A New Approach - The Ancestors of Thomas_1 York
For years I have searched for the ancestors of Thomas_1 York. I decided to try once again.
Note: Traditionally, genealogists have labeled the immigrant generation as name_1. However, Thomas York and Mary Dickens were the first generation on my first York descendency chart. So I called him Thomas_1 even though it was his sons that were the immigrants. The parents of the immigrants would usually be labeled name_A, the grandparents, name_B, etc. Since I had already labeled the parents name_1, the grandparents became name_A.
What's New The impetus for trying once again to break down the brick wall comes from a new technology - DNA. Thanks to one of my brothers, who is one of the few living direct male descendants of Thomas_1 York, we now know his Y-DNA haplogroup. See York Y-DNA.
As many of you know well, I am no stranger to tracking down descendants. But those I have searched for in the past are descendants of known ancestors. In this case, I would be looking for descendants of an unknown ancestor!
What's Not New What I have known for years:
The Yorks came from Long Buckby, Northamptonshire, England.
Thomas_1 York, the son of Thomas_A York and Alice_A Boreman, was baptized 25 Dec 1778 at Long Buckby (Church of England, Long Buckby, Northamptonshire, Parish register for 1778). According to his age in the 1841 and 1851 censuses and at his death, he was born about 1778 at Long Buckby. He died on 7 Nov 1852 at Long Buckby (England Deaths, Long Buckby, Northamptonshire, 1852 Vol. 3b, p.66). He was a flaxdresser/cordwainer.
See The Descendants of Thomas York and Mary Dickens for information about Mary Dickens and their children. Thomas and Mary lived their entire lives in Long Buckby, and all of their children were born and raised there.
Thomas_A York was married on 27 Aug 1775 at Long Buckby to Alice_A Boreman (Church of England, Long Buckby, Northamptonshire, Parish register for 1775). They had three children baptized at Long Buckby parish church:
See The Descendants of Thomas York and Alice Boreman for information about Alice Boreman and their children.
Other than the marriage of Thomas and Alice and the baptisms of their children, no other information has been found in Long Buckby records that can be tied to them with any certainty.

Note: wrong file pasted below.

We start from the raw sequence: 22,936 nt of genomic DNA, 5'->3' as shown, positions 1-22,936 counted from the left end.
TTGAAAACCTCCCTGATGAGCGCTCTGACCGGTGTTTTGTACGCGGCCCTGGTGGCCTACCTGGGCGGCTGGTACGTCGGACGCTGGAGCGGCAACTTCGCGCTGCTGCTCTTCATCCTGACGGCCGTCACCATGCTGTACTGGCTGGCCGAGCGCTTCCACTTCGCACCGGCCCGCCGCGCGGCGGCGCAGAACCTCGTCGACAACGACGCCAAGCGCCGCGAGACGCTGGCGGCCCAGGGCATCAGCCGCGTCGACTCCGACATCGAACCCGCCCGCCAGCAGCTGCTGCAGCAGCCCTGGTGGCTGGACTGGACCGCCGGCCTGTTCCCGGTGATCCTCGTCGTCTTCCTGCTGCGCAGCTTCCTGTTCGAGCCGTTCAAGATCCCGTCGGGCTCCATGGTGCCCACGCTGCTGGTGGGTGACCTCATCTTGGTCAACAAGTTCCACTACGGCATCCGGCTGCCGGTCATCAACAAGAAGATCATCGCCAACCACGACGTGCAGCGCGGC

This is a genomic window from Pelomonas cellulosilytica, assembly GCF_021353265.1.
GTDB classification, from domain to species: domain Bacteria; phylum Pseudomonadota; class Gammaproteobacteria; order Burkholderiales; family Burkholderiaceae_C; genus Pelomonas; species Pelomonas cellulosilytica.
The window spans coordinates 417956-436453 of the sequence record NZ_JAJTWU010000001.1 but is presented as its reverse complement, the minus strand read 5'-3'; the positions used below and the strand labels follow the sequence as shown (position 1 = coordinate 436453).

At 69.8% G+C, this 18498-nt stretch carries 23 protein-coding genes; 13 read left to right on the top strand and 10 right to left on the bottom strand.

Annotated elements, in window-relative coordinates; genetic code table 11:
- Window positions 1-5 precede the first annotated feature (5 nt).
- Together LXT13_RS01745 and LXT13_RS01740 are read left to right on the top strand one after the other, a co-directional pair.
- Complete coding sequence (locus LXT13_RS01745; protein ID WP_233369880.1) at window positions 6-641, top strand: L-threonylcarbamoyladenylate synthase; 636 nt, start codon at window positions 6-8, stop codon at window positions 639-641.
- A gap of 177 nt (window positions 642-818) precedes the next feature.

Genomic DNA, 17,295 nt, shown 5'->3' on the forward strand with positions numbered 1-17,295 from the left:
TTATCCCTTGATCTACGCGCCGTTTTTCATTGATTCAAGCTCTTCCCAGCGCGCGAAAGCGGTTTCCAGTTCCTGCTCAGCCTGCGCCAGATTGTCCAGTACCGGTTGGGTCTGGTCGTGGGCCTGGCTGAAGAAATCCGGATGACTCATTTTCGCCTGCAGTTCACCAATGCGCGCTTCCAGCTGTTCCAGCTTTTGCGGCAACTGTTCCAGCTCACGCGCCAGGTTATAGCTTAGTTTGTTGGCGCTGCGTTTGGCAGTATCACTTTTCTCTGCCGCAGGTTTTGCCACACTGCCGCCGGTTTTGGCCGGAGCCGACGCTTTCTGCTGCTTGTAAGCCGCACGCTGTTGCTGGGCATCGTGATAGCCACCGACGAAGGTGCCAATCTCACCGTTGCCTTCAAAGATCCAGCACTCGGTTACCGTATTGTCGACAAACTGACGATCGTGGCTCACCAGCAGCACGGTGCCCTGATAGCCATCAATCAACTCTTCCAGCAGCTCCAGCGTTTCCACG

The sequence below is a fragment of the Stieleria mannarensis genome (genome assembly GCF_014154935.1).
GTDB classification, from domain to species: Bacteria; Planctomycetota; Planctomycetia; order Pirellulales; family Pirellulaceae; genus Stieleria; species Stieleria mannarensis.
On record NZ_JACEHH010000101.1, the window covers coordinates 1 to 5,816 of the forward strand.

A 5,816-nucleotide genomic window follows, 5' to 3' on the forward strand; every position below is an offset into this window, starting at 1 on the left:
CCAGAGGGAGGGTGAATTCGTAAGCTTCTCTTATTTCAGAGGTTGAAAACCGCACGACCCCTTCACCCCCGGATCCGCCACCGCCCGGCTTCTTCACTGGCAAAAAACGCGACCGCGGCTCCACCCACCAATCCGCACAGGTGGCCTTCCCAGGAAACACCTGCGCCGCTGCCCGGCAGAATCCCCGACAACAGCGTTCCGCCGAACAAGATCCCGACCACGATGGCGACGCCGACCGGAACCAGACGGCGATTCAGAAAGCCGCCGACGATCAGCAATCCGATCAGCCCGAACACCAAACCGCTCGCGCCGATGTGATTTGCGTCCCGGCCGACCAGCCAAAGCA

Finding related Yorks in Long Buckby is complicated by a remark made in a 26 Mar 1913 letter from Maria York of Long Buckby to George Dallas York in Iowa, "We [she and her brother] are the only two now living in this town of our family, mine and yours. The other Yorks, if they once belonged to us, the Kinship has died out for neither my Grandma York nor my mother ever spoke of any."
My Strategy My goal was to learn more about Thomas_A York, through analysis of existing records and/or through DNA matches. I launched a York One-Name Study, with Long Buckby as its focus. I had no idea where this effort was going.
My first objective was to identify all of the people with the surname York(e) who had any connection with Long Buckby. My second objective was to try to fit all of these people into families. To accomplish this, I drew on a number of resources:
Old Leads and Questions
At the beginning of this project, the connection between the early York family in Long Buckby and the York family in Crick had not been identified nor had the relationship of Thomas_A York to either family been determined.
Data As information was gathered from the various sources, it was added to a database in Legacy. At present, that database contains over 300 people with a York surname. Where possible, people were grouped in families. There is probably some duplication, because of difficulty in determining ties between generations.Most of the family groups have been entered in an Ancestry Family Tree - Yorks from Long Buckby. The "tree" is actually several disconnected trees. Some families have been followed beyond England. Please contact me if you would like an invitation to the tree. It is a public tree, but an invitation makes it easier to find.
Census records were searched for each available year to locate other Yorks. Two searches were done: (1) Long Buckby households that included at least one York, and (2) Yorks throughout England who were born in Long Buckby. In this second search, because of my interest in Y-DNA, I was particularly interested in males born in Long Buckby. These families were followed over the years, regardless of where in England they lived. Households of later generations may not include a York born in Long Buckby.
There are some "loose ends" that could not be assigned to a particular family. This particularly occurred with burials, where there was more than one possible person, and no age or other identifying information. Another group of "loose ends" are census records of single persons not living with their family.
Further information regarding John_B and Mary_B York